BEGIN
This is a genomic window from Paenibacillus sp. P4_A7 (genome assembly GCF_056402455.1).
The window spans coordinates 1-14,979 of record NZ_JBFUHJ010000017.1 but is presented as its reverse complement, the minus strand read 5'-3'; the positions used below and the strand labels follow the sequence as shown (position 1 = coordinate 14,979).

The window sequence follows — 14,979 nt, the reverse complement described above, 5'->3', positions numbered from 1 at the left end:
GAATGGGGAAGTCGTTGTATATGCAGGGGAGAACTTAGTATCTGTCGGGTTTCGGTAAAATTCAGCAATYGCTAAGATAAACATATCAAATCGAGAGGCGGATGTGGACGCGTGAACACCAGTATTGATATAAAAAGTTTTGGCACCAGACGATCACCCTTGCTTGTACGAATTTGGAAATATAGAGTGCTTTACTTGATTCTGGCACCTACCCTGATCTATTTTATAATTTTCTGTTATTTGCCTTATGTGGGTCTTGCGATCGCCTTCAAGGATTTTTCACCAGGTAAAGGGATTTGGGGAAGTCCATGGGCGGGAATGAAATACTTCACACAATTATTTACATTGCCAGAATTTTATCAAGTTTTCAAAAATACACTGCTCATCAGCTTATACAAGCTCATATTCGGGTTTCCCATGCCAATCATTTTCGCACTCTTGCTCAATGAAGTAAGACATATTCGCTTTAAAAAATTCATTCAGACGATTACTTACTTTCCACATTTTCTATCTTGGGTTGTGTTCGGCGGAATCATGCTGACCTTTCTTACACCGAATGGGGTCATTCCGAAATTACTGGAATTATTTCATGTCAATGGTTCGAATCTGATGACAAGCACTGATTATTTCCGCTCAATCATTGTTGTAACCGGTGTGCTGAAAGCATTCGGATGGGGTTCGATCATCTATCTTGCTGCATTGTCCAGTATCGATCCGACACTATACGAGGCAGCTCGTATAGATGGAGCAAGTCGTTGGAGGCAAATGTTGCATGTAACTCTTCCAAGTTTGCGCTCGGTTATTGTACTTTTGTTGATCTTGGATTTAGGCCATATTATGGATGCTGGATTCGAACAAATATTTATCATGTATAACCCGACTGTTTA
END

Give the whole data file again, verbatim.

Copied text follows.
This is a genomic window from Paenibacillus sp. P4_A7 (genome assembly GCF_056402455.1).
The window spans coordinates 1-14,979 of record NZ_JBFUHJ010000017.1 but is presented as its reverse complement, the minus strand read 5'-3'; the positions used below and the strand labels follow the sequence as shown (position 1 = coordinate 14,979).

The window sequence follows — 14,979 nt, the reverse complement described above, 5'->3', positions numbered from 1 at the left end:
GAATGGGGAAGTCGTTGTATATGCAGGGGAGAACTTAGTATCTGTCGGGTTTCGGTAAAATTCAGCAATYGCTAAGATAAACATATCAAATCGAGAGGCGGATGTGGACGCGTGAACACCAGTATTGATATAAAAAGTTTTGGCACCAGACGATCACCCTTGCTTGTACGAATTTGGAAATATAGAGTGCTTTACTTGATTCTGGCACCTACCCTGATCTATTTTATAATTTTCTGTTATTTGCCTTATGTGGGTCTTGCGATCGCCTTCAAGGATTTTTCACCAGGTAAAGGGATTTGGGGAAGTCCATGGGCGGGAATGAAATACTTCACACAATTATTTACATTGCCAGAATTTTATCAAGTTTTCAAAAATACACTGCTCATCAGCTTATACAAGCTCATATTCGGGTTTCCCATGCCAATCATTTTCGCACTCTTGCTCAATGAAGTAAGACATATTCGCTTTAAAAAATTCATTCAGACGATTACTTACTTTCCACATTTTCTATCTTGGGTTGTGTTCGGCGGAATCATGCTGACCTTTCTTACACCGAATGGGGTCATTCCGAAATTACTGGAATTATTTCATGTCAATGGTTCGAATCTGATGACAAGCACTGATTATTTCCGCTCAATCATTGTTGTAACCGGTGTGCTGAAAGCATTCGGATGGGGTTCGATCATCTATCTTGCTGCATTGTCCAGTATCGATCCGACACTATACGAGGCAGCTCGTATAGATGGAGCAAGTCGTTGGAGGCAAATGTTGCATGTAACTCTTCCAAGTTTGCGCTCGGTTATTGTACTTTTGTTGATCTTGGATTTAGGCCATATTATGGATGCTGGATTCGAACAAATATTTATCATGTATAACCCGACTGTTTA